Scafell Pike from Wastwater
|Range:||Lake District Southern Fells|
|Summit:|| 3,209 feet NY215072 |
Scafell Pike is the highest mountain in Cumberland and the highest in all England, rising to 3,209 feet. It is part of the Scafell massif in Cumberland and is within the Lake District National Park, one of the Southern Fells in Wainwright's classification.
The name of Scafell Pike is taken from its neighbour, Sca Fell, to which it is connected by the col of Mickledore. The name Pikes of Sca Fell was originally applied collectively to the peaks now known as Scafell Pike, Ill Crag and Broad Crag, which were considered subsidiary tops of Sca Fell (which looks higher from many angles). The contraction Scafell Pike originated latter, allegedly as an error on an Ordnance Survey map, but it is now standard.
The summit was donated to the National Trust in 1919 by Charles Wyndham, 3rd Baron Leconfield in memory of the men of Cumberland "who fell for God and King, for freedom, peace and right in the Great War".
Scafell Pike is one of a horseshoe of high fells, open to the south, which surrounds the head of Eskdale, Cumberland. It stands on the western side of the cirque with Scafell to the south and Great End to the north. This ridge forms the watershed between Eskdale and Wasdale, which lies to the west.
The narrowest definition of Scafell Pike begins at the ridge of Mickledore in the south, takes in the wide, stony summit area and ends at the next depression, Broad Crag Col, c. 3,030 feet. A more inclusive view also takes in two further tops, Broad Crag, 3,064 feet and Ill Crag, 3,068 feet, the two being separated by Ill Crag Col. This is the position taken by most guidebooks. North of Ill Crag is the more definite depression of Calf Cove (2,800 feet) before the ridge climbs again to Great End.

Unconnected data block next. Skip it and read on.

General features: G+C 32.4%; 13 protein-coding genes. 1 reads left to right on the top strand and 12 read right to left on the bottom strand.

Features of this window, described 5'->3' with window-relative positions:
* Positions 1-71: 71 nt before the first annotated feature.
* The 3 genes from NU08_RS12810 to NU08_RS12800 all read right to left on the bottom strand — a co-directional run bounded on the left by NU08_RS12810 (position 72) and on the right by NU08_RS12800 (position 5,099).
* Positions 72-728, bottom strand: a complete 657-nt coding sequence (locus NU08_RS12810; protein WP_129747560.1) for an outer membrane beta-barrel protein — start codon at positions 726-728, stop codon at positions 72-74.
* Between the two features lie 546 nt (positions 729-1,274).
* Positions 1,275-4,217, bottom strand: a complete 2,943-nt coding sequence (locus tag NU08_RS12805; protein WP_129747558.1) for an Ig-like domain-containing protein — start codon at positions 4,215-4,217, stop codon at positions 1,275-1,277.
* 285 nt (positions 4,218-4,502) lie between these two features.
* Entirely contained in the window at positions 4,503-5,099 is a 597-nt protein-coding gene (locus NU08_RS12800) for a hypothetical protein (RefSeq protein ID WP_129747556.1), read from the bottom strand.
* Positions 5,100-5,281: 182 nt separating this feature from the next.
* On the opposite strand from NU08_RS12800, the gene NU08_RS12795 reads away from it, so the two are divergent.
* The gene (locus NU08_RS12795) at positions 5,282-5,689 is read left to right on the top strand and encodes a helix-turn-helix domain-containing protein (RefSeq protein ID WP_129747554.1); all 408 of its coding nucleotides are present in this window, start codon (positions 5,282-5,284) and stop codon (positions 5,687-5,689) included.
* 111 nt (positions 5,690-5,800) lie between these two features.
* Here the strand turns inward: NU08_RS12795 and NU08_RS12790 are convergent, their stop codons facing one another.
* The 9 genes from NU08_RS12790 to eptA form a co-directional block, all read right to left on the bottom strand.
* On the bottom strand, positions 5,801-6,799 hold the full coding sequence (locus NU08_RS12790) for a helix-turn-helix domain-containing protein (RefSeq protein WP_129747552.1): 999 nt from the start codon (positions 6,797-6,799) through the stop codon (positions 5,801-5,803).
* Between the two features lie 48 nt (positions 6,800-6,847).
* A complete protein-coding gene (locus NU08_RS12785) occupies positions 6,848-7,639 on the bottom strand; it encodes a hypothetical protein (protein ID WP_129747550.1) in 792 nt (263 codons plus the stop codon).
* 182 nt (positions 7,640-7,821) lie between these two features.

Scafell Pike also has outliers on either side of the ridge. Lingmell, to the north west is invariably regarded as a separate fell, whilst Pen, 2,500 feet, a shapely summit above the Esk, is normally taken as a satellite of the Pike. The gloriously un-anatomical Middleboot Knotts is a further top lying on the Wasdale slopes of Broad Crag.
The rough summit plateau is fringed by crag on all sides with Pikes Crag and Dropping Crag above Wasdale and Rough Crag to the east. Below Rough Crag and Pen is a further tier, named Dow Crag and Central Pillar on Ordnance Survey maps, although also known as Esk Buttress among climbers. Esk Buttress and Pikes Crag are well known rock climbing venues.
Broad Crag Col is the source of Little Narrowcove Beck in the east and of Piers Gill in the west. The latter works its way around Lingmell to Wast Water through a spectacular ravine, one of the most impressive in the District. It is treacherous in winter , as when it freezes over it creates an icy patch with lethal exposure should you slip . Broad Crag is a small top with its principle face on the west and the smaller Green Crag looking down on Little Narrowcove. From Broad Crag the ridge turns briefly east across Ill Crag Col and onto the shapel pyramidal summit of Ill Crag. Here the main crags are on the Eskdale side, Ill Crag having little footing in Wasdale.